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Putting Meat Back in Its Place
Mark Bittman, New York Times
LET’S suppose you’ve decided to eat less meat, or are considering it. And let’s ignore your reasons for doing so. They may be economic, ethical, altruistic, nutritional or even irrational. The arguments for eating less meat are myriad and well-publicized, but at the moment they’re irrelevant, because what I want to address here is (almost) purely pragmatic: How do you do it?
I’m not talking about eating no meat; I’m talking about cutting back, which in some ways is harder than quitting. Vegetarian recipes and traditions are everywhere. But in the American style of eating – with meat usually at the center of the plate – it can be difficult to eat two ounces of beef and call it dinner.
Cutting back on meat is not an isolated process. Unlike, say, taking up meditation or exercise, it usually has consequences for others.
The keys are to keep at least some of your decisions personal so they affect no one but yourself and, when they do affect others, minimize the pain and don’t preach. (No one likes a proselytizer.)
On the other hand, don’t apologize; by serving your friends or family less meat you’re certainly doing them no harm, and may be doing them good – as long as what you serve is delicious, and that’s easy enough.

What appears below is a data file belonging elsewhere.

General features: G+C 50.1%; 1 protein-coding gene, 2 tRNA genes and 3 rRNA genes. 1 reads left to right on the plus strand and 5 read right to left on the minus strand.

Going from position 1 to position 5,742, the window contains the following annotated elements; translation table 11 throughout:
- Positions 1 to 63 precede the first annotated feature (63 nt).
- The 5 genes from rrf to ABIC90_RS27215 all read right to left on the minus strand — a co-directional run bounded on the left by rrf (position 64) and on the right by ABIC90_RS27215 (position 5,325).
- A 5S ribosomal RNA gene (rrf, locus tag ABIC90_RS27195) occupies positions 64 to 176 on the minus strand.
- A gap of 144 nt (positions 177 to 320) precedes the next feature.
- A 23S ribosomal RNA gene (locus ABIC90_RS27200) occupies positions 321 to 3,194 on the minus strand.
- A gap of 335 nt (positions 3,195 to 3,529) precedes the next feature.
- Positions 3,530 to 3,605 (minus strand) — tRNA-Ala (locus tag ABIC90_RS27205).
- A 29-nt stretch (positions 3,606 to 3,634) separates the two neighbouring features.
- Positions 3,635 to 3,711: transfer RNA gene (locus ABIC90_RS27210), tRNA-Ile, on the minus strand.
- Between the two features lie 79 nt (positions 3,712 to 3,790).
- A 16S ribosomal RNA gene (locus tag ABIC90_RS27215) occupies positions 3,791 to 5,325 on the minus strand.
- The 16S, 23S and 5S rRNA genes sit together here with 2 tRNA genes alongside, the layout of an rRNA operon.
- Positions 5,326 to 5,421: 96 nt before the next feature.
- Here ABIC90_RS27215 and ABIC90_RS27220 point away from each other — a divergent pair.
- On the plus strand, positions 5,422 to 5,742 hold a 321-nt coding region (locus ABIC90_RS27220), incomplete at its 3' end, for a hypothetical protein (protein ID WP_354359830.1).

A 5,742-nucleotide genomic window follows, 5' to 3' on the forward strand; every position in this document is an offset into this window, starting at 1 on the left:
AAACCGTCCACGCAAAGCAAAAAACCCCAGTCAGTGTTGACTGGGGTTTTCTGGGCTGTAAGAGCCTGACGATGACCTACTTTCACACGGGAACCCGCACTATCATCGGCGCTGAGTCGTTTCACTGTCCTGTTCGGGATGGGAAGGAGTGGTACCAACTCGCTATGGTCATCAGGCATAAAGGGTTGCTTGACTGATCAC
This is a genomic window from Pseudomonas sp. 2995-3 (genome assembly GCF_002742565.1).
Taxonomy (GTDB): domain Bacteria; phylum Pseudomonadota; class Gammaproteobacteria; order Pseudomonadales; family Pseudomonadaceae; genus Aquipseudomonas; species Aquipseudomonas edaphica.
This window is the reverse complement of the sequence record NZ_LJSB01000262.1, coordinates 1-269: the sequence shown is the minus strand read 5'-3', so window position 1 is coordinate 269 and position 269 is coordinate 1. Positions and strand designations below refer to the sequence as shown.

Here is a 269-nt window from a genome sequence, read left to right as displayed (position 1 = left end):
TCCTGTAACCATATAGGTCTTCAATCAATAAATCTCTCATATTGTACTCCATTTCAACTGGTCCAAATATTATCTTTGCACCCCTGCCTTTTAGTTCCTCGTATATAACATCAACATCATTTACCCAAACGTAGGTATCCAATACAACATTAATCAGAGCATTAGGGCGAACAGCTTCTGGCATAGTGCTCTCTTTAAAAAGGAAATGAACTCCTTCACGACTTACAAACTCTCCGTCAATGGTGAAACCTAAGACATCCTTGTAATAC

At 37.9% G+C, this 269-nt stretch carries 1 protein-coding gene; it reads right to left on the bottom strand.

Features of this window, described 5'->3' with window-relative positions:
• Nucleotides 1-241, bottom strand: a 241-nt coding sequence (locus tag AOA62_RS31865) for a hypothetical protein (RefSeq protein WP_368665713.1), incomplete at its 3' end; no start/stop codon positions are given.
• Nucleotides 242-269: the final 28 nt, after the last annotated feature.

(11 June 2008)
Recommended by Tom Philpott who writes in Gristmill:
I’m no vegan. I believe that the only truly sustainable agriculture involves raising crops along with animals. I also adore the globe’s cooking traditions, most of which involve integrating meat and/or dairy products with vegetables, grains, and spices.
And yet, I’m appalled by this fact, from the USDA:
In 2005, total meat consumption (red meat, poultry, and fish) amounted to 200 pounds per person, 22 pounds above the level in 1970.
Two hundred pounds per year works out to more than half a pound per person every day. That’s got to be out of balance — for our bodies and the planet alike. I can’t see how such ravenous consumption can be sustained without the many environmental, social, and public-health ills I try to keep up with in my “Meat Wagon” series of posts.
Urban folks find farming a tough row to hoe
Sara Jean Green, Seattle Times
A new farming venture aimed at providing organic produce to residents of Seattle’s Central Area and other urban neighborhoods needs help saving its first crop.
The Rev. Robert Jeffrey Sr. is a self-described city boy who admits he had some romantic ideas about farming – that is, until he got his hands dirty and realized how many things can go wrong when launching a small agribusiness.
Earlier this year, Jeffrey helped develop a vision: start a farm and bring affordable, organic produce to the poorest families in Seattle’s urban core. If it worked, he figured, it wouldn’t just help people’s bodies; it just might give young people in his often-violent community a chance to grow a little themselves. He teamed up with a lifelong farmer, hired a crew of workers, and found land near Duvall, where they planted peas, turnips and greens. But as summer approaches, instead of finding a bountiful harvest, Jeffrey and his crew have discovered that farming is no picnic.